The Kumbh Mela At Lakshmi Kutir Camp

| March 15, 2013

Following on from Jeremy Ramsey’s blog Sunbeds and Sadhus, Elizabeth Weller tells us about the Kumbh Mela and in particular about her stay at the Lakshmi Kutir camp, a luxury temporary camp set up especially for the festival and built in a month.

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After visiting India on so many occasions, I thought it would be interesting to visit the Kumbh Mela, a spiritual event of epic proportions. With 20 million pilgrims and sadhus at the Kumbh and some days up to 32 million people, I thought the traffic would be worse than that of London.

Not at all, I was whisked through the Mela in Cox & Kings’ shiny white Toyota Innova, with its special pass, to arrive at the Lakshmi Kutir Camp, comprising 30 tents. I was greeted by beautifully attired staff in the reception tent, with its wall linings of wonderfully tasteful Indian fabric.

A gift was given of a nada-chadi, an orange bracelet given during puja (a religious ritual performed by Hindus as an offering to various deities or special guests). Escorted to my tent through the manicured gardens of pansies, nasturtium and designer lettuce, the butler then explained the finer points of the tent, its bedroom, bathroom, and shower and light fixtures. The power sometimes failed, but the camp’s generator would immediately take over.

Then to lunch in the welcoming dining tent, which served exquisite satvik vegetarian cuisine. On walking into the tent, I was greeted by Ravi Thakur the charming food & beverage manager and Prem Devassy, the general manager; the traditional home recipes were also explained to me. Particularly memorable was the paneer (India’s farmer’s cheese) palak (spinach). I was then invited to visit the kitchen, which was an exceptionally cheerful place and the notice board had many emails outlining previous guests’ comments in respect of the outstanding cuisine.

The kitchen was always a hive of activity. Daily organic fresh fruit and vegetables being delivered, the baker in the corner baking delicious breads, one chopping onions and carrots, another chopping fruit, a chef stirring the vegetables and Ravi in the corner folding the napkins. Everyone multi-tasks here. What’s more, carrots are red in this part of the world, not orange!

After a delicious lunch, I took a short walk to the camp’s viewing terrace, overlooking the banks of the Sangam and the Kumbh Mela. The Sangam is where the three rivers meet – the mighty Ganges, Yamuna and the Saraswati. More than 100 steps below, 20 million people were living in an organised community of tents. The chanting of the sadhus was very soothing, despite going on all day and night.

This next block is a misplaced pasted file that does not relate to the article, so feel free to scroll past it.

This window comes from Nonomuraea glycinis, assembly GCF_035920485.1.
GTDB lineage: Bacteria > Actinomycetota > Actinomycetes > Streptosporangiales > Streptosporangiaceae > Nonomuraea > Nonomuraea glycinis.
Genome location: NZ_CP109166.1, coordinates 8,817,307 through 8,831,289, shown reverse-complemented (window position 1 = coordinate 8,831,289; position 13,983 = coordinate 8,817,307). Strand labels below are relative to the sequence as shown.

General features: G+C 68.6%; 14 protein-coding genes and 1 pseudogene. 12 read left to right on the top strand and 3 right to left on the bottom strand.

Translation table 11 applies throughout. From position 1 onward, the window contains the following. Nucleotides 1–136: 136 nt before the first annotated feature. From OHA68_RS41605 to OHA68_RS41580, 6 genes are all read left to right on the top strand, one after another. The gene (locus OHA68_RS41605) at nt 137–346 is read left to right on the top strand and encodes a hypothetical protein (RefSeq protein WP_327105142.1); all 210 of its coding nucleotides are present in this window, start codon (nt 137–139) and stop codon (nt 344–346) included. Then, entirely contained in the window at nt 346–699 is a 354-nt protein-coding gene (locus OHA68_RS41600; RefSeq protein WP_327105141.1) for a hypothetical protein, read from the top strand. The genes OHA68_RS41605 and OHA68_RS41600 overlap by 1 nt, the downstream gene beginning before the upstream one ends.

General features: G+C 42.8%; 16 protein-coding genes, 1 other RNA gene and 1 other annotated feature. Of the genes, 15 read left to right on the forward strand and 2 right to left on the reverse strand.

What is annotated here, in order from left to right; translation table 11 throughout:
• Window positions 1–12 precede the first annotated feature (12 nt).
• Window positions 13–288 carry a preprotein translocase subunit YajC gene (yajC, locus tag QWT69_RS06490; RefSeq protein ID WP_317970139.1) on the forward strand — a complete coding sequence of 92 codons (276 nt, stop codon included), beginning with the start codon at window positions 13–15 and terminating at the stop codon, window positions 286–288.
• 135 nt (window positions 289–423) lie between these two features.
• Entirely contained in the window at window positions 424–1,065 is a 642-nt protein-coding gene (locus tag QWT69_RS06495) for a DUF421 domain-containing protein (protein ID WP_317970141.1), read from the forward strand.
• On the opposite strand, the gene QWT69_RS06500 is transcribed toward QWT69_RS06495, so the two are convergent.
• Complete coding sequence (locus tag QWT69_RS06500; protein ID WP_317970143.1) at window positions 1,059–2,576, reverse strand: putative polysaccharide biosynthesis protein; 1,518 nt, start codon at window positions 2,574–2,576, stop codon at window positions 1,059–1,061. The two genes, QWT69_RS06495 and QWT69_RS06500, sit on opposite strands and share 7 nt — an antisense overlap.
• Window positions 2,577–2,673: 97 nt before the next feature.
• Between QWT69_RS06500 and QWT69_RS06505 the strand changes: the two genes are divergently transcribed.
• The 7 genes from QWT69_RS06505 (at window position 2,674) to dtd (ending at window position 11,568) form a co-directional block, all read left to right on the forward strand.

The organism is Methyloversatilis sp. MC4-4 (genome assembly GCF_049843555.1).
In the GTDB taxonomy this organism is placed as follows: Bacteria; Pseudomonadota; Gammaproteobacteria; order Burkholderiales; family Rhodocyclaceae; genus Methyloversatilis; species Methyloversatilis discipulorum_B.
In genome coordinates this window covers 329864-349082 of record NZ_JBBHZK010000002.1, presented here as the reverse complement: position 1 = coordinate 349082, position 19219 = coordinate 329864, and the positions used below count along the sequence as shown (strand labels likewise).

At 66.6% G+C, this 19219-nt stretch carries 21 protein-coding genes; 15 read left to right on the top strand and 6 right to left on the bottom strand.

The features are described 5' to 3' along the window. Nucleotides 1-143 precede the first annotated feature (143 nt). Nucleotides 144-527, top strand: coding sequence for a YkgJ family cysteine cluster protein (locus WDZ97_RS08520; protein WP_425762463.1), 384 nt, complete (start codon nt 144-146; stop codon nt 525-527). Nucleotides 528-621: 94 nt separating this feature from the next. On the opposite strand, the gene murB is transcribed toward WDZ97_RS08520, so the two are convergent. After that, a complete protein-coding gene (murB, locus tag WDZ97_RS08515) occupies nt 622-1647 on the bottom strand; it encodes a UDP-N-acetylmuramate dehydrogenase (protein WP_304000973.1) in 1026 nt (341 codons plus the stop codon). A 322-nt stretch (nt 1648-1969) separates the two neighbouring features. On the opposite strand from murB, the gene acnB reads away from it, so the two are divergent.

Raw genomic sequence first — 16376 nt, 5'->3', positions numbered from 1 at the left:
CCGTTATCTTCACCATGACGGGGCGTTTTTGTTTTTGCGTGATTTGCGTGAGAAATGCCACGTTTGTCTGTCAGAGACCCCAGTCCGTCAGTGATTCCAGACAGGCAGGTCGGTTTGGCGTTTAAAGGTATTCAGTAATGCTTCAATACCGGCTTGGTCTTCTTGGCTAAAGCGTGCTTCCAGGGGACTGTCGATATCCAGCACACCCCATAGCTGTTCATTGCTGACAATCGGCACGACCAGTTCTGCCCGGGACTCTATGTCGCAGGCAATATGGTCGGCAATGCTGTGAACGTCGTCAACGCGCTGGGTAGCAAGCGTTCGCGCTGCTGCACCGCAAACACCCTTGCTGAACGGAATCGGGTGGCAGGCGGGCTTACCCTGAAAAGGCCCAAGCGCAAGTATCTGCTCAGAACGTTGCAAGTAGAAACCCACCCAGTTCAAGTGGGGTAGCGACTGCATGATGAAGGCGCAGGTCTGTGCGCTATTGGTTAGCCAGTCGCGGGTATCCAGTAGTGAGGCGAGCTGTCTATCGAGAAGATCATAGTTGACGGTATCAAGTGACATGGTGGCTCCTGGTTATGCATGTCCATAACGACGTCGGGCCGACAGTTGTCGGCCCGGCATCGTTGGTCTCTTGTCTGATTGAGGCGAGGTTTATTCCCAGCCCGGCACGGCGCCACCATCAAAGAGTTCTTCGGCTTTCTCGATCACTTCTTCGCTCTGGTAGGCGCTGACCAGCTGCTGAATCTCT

Supper in the tent was very social. Guests relayed their experiences of the day and discussed the various dishes. Bread is made fresh for every meal – the pastry chef also produced delicious strudel filled with papaya, banana and cashew nuts. His papaya crumble was particularly memorable.

Upon returning to my tent, with the sound of the chanting sadhus a mile away and the sensitively lit paths, I wondered how I would sleep in a tent, having not camped since my days as a Girl Guide. Mantoo, the charming butler, had placed two hot water bottles in my very comfortable bed – with its crisp linen sheets and warm blankets.

After a restful sleep, I was up early to enjoy a delicious breakfast of fresh fruit and a small croissant. Italian guests invited me to join their table, who were in raptures about the cuisine – the best food in India (it was their sixth visit to India) and the focaccia better here than in Italy. Not to forget the delicious coffee, produced in India. The local white rice, too,  was always so tasty.

I awaited in anticipation for the trip to the Sangam in the early afternoon. The 103 steps down to the Kumbh Mela would probably have been a bit difficult, so instead I was driven down to the Mela and took a long interesting walk to the Sangam. Here, sadhus were covering themselves in ash, smoking chillem and talking to their pilgrims. The sadhus’ tents were decorated in bright colours, many with flashing lights.

I then joined a boat trip where a guide explained the spiritual side of the Kumbh. We bought diyas (clay oil lamps) to place in the rivers and prayed. The hardy other guests bathed in the Sangam to cleanse away their sins. The sunset in the late afternoon was extraordinary, with a full moon in view, and you can see the colour of the Ganges is totally different to the colour of the Yamuna. It’s a truly spiritual experience.

Walking back to the top of the Kumbh Mela to be driven up the hill to Lakshmi Kutir was like something else. All the tent dwellers were very happy, despite living in primitive conditions, in many cases.

I returned to my tent for a shower as the temperature slightly cooled as the sun went down, then on to the dining tent for dinner, where the guests were once again in raptures about the food and their interesting day. American, French, Indian, Italian, Swiss and British guests all in fine spirits.

After two and a half days, it was time to leave. I visited the kitchen to say a big thank you and then the Cox & Kings driver, in his white uniform, was ready to take me to Varanasi. A remembrance of my stay – a brass pot, sealed and filled with the water from the sacred Ganges – now sits on my mantelpiece.

View Cox & Kings' holidays to India and India tours.

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